DEMOCRATS in Congress recently passed a campaign finance bill that had the stated purpose of providing federal funds to candidates running for Congress.
Actually, the bill did not provide for funding right away. It said "subsequent legislation" must do that. It also said, "It is the sense of the Congress that subsequent legislation shall not provide for general revenue increases, reduce expenditures for any existing Federal program, or increase the Federal budget deficit."
Talk about phoney baloney! In an era of permanent deficit financing, you can't pay for a new program without increasing taxes or the deficit or taking money from another part of the budget. What Congress hoped to do was get the principle of federal funds for their campaigns established in law. Then they would re-write the law later, obtaining money from tax or deficit increases or robbing other programs by opening up some hidden loophole. A lot of money, too: at least $108 million every two years, according to a Congressional Budget Office estimate.
Democrats argued that having to raise a lot of money from fat cats and interest groups is demeaning and gives contributors unhealthy influence on legislation. So they want taxpayer money instead of private money, right? Wrong. They want it in addition to.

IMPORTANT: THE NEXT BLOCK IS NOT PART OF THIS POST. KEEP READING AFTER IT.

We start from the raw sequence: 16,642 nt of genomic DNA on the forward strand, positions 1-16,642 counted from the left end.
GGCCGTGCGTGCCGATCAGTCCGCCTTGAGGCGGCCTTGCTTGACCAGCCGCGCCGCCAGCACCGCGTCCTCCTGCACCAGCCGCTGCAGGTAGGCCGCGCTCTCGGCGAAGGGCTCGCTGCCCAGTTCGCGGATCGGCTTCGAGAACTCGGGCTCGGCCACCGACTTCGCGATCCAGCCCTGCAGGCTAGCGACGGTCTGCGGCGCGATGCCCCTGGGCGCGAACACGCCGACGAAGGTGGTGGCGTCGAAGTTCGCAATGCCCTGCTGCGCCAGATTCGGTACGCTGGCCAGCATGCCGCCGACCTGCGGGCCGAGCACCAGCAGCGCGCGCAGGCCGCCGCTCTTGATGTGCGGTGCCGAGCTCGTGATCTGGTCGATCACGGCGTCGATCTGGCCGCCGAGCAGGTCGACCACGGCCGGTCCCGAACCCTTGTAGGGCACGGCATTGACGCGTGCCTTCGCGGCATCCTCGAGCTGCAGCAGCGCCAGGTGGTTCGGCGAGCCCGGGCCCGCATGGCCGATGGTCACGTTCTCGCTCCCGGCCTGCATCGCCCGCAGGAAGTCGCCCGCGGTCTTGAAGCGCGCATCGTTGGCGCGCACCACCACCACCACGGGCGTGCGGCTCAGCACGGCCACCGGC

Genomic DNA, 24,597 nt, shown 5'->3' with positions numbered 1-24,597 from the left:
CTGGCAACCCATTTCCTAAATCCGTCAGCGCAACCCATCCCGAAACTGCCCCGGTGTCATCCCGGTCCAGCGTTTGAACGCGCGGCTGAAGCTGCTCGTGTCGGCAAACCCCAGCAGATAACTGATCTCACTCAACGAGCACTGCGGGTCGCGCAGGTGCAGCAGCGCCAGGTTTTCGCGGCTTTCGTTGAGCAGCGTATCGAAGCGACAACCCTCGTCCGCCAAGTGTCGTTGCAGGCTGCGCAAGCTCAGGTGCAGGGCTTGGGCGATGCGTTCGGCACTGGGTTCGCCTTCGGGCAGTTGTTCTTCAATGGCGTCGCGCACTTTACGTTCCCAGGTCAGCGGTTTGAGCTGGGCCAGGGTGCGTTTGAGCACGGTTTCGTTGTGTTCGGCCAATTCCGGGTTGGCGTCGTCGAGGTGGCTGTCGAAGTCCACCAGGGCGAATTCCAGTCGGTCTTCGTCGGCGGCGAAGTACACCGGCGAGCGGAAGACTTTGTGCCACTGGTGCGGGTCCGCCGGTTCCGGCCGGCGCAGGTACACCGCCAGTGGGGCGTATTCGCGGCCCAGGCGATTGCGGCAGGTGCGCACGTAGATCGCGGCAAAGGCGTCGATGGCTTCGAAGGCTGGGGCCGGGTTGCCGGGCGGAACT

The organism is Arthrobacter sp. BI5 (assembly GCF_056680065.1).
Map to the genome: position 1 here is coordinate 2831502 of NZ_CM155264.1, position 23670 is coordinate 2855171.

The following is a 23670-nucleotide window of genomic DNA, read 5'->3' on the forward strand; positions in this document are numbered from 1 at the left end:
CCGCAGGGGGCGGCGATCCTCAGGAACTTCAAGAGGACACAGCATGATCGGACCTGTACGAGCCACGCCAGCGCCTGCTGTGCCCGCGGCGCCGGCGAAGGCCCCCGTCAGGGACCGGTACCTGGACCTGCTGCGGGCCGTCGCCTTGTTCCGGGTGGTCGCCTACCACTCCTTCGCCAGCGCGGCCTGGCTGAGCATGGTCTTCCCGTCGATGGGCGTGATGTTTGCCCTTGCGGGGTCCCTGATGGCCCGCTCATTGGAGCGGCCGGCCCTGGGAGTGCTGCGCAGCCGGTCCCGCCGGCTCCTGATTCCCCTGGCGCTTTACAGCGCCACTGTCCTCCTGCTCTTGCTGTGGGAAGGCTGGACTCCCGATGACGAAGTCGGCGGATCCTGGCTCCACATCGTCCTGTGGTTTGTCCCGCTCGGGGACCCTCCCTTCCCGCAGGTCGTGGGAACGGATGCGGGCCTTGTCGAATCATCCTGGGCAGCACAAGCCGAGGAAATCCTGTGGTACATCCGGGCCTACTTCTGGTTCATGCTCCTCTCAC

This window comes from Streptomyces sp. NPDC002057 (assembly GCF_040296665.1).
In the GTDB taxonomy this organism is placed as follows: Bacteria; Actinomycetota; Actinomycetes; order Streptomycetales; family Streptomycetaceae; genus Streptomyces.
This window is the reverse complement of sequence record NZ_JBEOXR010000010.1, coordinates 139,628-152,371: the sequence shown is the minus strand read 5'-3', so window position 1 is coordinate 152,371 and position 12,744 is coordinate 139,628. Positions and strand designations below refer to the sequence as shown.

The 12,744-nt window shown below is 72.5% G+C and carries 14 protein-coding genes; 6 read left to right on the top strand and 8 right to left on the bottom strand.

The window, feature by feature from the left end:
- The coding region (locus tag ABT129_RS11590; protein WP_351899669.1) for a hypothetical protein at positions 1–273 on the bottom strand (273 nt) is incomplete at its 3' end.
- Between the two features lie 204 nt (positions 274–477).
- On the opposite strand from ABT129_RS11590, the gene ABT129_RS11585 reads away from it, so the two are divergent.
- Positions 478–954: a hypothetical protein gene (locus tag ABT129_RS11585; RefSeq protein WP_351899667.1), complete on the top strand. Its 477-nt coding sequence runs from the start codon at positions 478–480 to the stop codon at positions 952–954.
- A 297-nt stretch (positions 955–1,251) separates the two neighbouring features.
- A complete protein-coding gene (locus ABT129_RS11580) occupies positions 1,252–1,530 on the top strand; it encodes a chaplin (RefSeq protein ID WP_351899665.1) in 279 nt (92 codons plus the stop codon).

Candidates could still raise tens of thousands of dollars the old-fashioned way. A member of the House could take about $400,000 from special interests and still get $200,000 of your money. A senator running for re-election could raise up to about $4 million in private funds and still get $1 million from the U.S. Treasury. Raising, say, $7 million or $8 million from special interests is corrupting, but raising $4 million from them is not? Give me a brake. No, make it a tire iron.
Not only would this legislation not end special-interest spending. It wouldn't even reduce it much. Fat cats, PACs, etc., would just find clever new ways to buy influence. After the 1972 election, Congress passed a campaign finance bill for presidential races upon which this new bill is based. It gives presidential candidates taxpayers' money and limits private spending. In 1972, total spending in the presidential campaign was $138 million -- all private money. In 1988, the total was $178 million in federal funds -- and $322 million in private money. Even in constant dollars, special-interest spending went down less than 10 percent.
The worst thing about this legislation is that Democratic leaders on the Hill knew the president would veto it. (He did, ten days ago.) They knew they didn't have the votes to override his veto. (The Senate failed to override last Wednesday -- it wasn't even close.) But they nevertheless spent hundreds of staff hours and member hours on writing and debating and voting on the bill.
These were hours that could have been spent working on something that could actually become law and might actually help the nation in a time of crisis.